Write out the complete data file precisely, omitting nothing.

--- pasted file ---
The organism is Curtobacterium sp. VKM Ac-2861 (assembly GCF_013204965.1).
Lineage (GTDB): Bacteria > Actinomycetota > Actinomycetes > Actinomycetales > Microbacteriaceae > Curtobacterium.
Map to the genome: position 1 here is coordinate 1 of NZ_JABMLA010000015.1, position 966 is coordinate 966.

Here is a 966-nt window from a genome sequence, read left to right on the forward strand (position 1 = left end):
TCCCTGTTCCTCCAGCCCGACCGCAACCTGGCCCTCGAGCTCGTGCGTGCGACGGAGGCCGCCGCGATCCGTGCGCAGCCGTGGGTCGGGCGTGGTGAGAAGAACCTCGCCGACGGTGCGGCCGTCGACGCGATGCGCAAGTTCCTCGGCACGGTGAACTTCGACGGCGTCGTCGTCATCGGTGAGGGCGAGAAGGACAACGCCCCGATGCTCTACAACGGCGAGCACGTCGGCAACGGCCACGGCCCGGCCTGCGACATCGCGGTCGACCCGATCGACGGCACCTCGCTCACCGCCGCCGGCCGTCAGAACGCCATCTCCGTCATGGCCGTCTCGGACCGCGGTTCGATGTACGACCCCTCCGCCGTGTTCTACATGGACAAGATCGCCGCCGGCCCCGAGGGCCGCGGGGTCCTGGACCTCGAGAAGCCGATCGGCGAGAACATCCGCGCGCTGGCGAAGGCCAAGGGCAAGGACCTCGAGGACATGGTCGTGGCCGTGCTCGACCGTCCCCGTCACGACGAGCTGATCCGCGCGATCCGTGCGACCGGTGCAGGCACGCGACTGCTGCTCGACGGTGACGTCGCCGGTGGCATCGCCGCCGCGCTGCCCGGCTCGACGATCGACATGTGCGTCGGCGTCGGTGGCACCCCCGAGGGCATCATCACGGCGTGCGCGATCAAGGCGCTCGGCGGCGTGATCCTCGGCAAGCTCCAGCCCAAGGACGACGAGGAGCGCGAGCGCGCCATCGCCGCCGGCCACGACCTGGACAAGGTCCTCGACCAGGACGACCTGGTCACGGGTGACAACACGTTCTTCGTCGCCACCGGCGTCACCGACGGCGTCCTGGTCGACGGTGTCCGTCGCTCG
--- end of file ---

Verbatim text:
The organism is Curtobacterium sp. VKM Ac-2861 (assembly GCF_013204965.1).
Lineage (GTDB): Bacteria > Actinomycetota > Actinomycetes > Actinomycetales > Microbacteriaceae > Curtobacterium.
Map to the genome: position 1 here is coordinate 1 of NZ_JABMLA010000015.1, position 966 is coordinate 966.

Here is a 966-nt window from a genome sequence, read left to right on the forward strand (position 1 = left end):
TCCCTGTTCCTCCAGCCCGACCGCAACCTGGCCCTCGAGCTCGTGCGTGCGACGGAGGCCGCCGCGATCCGTGCGCAGCCGTGGGTCGGGCGTGGTGAGAAGAACCTCGCCGACGGTGCGGCCGTCGACGCGATGCGCAAGTTCCTCGGCACGGTGAACTTCGACGGCGTCGTCGTCATCGGTGAGGGCGAGAAGGACAACGCCCCGATGCTCTACAACGGCGAGCACGTCGGCAACGGCCACGGCCCGGCCTGCGACATCGCGGTCGACCCGATCGACGGCACCTCGCTCACCGCCGCCGGCCGTCAGAACGCCATCTCCGTCATGGCCGTCTCGGACCGCGGTTCGATGTACGACCCCTCCGCCGTGTTCTACATGGACAAGATCGCCGCCGGCCCCGAGGGCCGCGGGGTCCTGGACCTCGAGAAGCCGATCGGCGAGAACATCCGCGCGCTGGCGAAGGCCAAGGGCAAGGACCTCGAGGACATGGTCGTGGCCGTGCTCGACCGTCCCCGTCACGACGAGCTGATCCGCGCGATCCGTGCGACCGGTGCAGGCACGCGACTGCTGCTCGACGGTGACGTCGCCGGTGGCATCGCCGCCGCGCTGCCCGGCTCGACGATCGACATGTGCGTCGGCGTCGGTGGCACCCCCGAGGGCATCATCACGGCGTGCGCGATCAAGGCGCTCGGCGGCGTGATCCTCGGCAAGCTCCAGCCCAAGGACGACGAGGAGCGCGAGCGCGCCATCGCCGCCGGCCACGACCTGGACAAGGTCCTCGACCAGGACGACCTGGTCACGGGTGACAACACGTTCTTCGTCGCCACCGGCGTCACCGACGGCGTCCTGGTCGACGGTGTCCGTCGCTCG